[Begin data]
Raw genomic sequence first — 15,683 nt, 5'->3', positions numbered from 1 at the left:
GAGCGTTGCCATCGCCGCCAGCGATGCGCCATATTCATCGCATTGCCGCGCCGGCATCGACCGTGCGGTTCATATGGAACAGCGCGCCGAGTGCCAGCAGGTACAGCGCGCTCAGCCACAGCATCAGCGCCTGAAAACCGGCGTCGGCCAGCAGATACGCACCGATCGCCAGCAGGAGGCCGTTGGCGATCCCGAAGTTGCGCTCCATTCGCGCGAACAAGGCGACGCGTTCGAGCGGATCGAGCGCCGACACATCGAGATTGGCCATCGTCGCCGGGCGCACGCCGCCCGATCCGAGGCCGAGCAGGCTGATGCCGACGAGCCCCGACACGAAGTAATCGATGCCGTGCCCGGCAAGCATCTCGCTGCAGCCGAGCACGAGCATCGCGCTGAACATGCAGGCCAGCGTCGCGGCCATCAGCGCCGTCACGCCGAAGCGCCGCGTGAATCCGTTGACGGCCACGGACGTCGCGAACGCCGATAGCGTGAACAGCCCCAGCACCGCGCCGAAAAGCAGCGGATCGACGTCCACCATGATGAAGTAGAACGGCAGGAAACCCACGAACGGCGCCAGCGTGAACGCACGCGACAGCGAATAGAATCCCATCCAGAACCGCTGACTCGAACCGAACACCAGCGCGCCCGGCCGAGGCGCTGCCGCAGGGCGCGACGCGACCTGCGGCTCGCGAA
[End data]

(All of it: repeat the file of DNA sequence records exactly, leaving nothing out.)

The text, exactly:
Raw genomic sequence first — 15,683 nt, 5'->3', positions numbered from 1 at the left:
GAGCGTTGCCATCGCCGCCAGCGATGCGCCATATTCATCGCATTGCCGCGCCGGCATCGACCGTGCGGTTCATATGGAACAGCGCGCCGAGTGCCAGCAGGTACAGCGCGCTCAGCCACAGCATCAGCGCCTGAAAACCGGCGTCGGCCAGCAGATACGCACCGATCGCCAGCAGGAGGCCGTTGGCGATCCCGAAGTTGCGCTCCATTCGCGCGAACAAGGCGACGCGTTCGAGCGGATCGAGCGCCGACACATCGAGATTGGCCATCGTCGCCGGGCGCACGCCGCCCGATCCGAGGCCGAGCAGGCTGATGCCGACGAGCCCCGACACGAAGTAATCGATGCCGTGCCCGGCAAGCATCTCGCTGCAGCCGAGCACGAGCATCGCGCTGAACATGCAGGCCAGCGTCGCGGCCATCAGCGCCGTCACGCCGAAGCGCCGCGTGAATCCGTTGACGGCCACGGACGTCGCGAACGCCGATAGCGTGAACAGCCCCAGCACCGCGCCGAAAAGCAGCGGATCGACGTCCACCATGATGAAGTAGAACGGCAGGAAACCCACGAACGGCGCCAGCGTGAACGCACGCGACAGCGAATAGAATCCCATCCAGAACCGCTGACTCGAACCGAACACCAGCGCGCCCGGCCGAGGCGCTGCCGCAGGGCGCGACGCGACCTGCGGCTCGCGAA